The American holiday Juneteenth is observed on June 19. It is also known as Emancipation Day and Black Independence Day.
An analysis of Māori oral traditions and artwork suggests that they found Antarctica before the Europeans did.
The "German Stonehenge," a place for ritual events and possibly even human sacrifice, was also a home to many during the Neolithic and Bronze Ages.
The tiny clay impression dates back 7,000 years and was likely used to seal and sign deliveries, as well as to keep storerooms closed, according to a new study.
Archaeologists are trying to solve the mystery of a girl who was buried with the head of at least one finch in her mouth hundreds of years ago.
A hoard of silver coins minted in the Carolingian Empire may have been part of a historic ransom to save Paris from a Viking invasion.
Iron shackles around a skeleton's legs secured the ankles with a padlock and may provide the first direct evidence of an enslaved person in Roman Britain.
Seventeen decapitated skeletons dating back about 1,700 years have been discovered in three Roman cemeteries at Knobb's Farm in Cambridgeshire, in the U.K.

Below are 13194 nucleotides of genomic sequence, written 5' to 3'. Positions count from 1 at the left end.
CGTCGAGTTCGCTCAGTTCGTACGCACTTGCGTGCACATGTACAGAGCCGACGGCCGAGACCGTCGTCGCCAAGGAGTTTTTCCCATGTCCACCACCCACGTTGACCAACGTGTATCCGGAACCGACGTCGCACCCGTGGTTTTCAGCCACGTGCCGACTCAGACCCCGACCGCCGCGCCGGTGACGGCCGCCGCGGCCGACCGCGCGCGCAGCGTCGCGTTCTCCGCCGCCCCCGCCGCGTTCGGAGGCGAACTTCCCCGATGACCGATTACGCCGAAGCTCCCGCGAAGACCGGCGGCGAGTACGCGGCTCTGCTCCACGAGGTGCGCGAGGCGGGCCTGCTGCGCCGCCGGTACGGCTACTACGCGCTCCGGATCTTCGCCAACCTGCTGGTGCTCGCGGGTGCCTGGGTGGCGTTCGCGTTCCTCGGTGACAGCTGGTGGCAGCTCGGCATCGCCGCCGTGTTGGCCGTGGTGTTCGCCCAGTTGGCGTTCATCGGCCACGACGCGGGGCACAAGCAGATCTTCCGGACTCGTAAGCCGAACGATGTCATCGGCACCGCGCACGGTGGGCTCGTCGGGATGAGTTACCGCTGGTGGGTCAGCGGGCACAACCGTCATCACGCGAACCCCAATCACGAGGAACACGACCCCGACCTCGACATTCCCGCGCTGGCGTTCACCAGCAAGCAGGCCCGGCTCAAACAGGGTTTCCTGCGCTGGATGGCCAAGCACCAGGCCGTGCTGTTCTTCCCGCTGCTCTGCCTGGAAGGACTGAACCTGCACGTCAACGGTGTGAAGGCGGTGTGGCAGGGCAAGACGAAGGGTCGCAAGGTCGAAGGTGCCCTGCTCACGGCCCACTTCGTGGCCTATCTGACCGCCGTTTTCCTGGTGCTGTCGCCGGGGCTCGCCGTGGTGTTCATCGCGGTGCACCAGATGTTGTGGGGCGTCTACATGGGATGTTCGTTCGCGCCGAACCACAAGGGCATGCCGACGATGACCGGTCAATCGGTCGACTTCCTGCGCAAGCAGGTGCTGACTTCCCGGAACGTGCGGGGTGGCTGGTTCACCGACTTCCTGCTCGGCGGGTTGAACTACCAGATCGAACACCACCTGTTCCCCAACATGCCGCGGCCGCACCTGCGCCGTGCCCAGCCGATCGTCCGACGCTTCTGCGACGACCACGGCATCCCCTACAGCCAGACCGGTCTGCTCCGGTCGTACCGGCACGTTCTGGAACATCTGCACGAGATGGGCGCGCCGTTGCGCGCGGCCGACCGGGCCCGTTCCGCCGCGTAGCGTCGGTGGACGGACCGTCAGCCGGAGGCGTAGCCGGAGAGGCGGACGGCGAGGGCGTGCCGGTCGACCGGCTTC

It's impossible to know for sure the deadliest day in U.S. history because you can end up comparing apples with oranges.
A bronze amulet inscribed with the name of God and symbols for protection against the curse of the "evil eye" has been rediscovered after being lost in Israel 40 years ago.
An amateur archaeologist recently uncovered the oldest known animal carvings in Scotland while exploring a Bronze Age burial chamber.
Archeologists are investigating a lawn that's thought to cover the mass grave of the victims of a wartime massacre in Singapore, ahead of the construction of a hospital extension on the site.
A huge burial mound holding the corpses of at least 30 warriors in Syria could be the oldest war memorial ever discovered, dating back at least 4,300 years at the now submerged site of Tell Banat.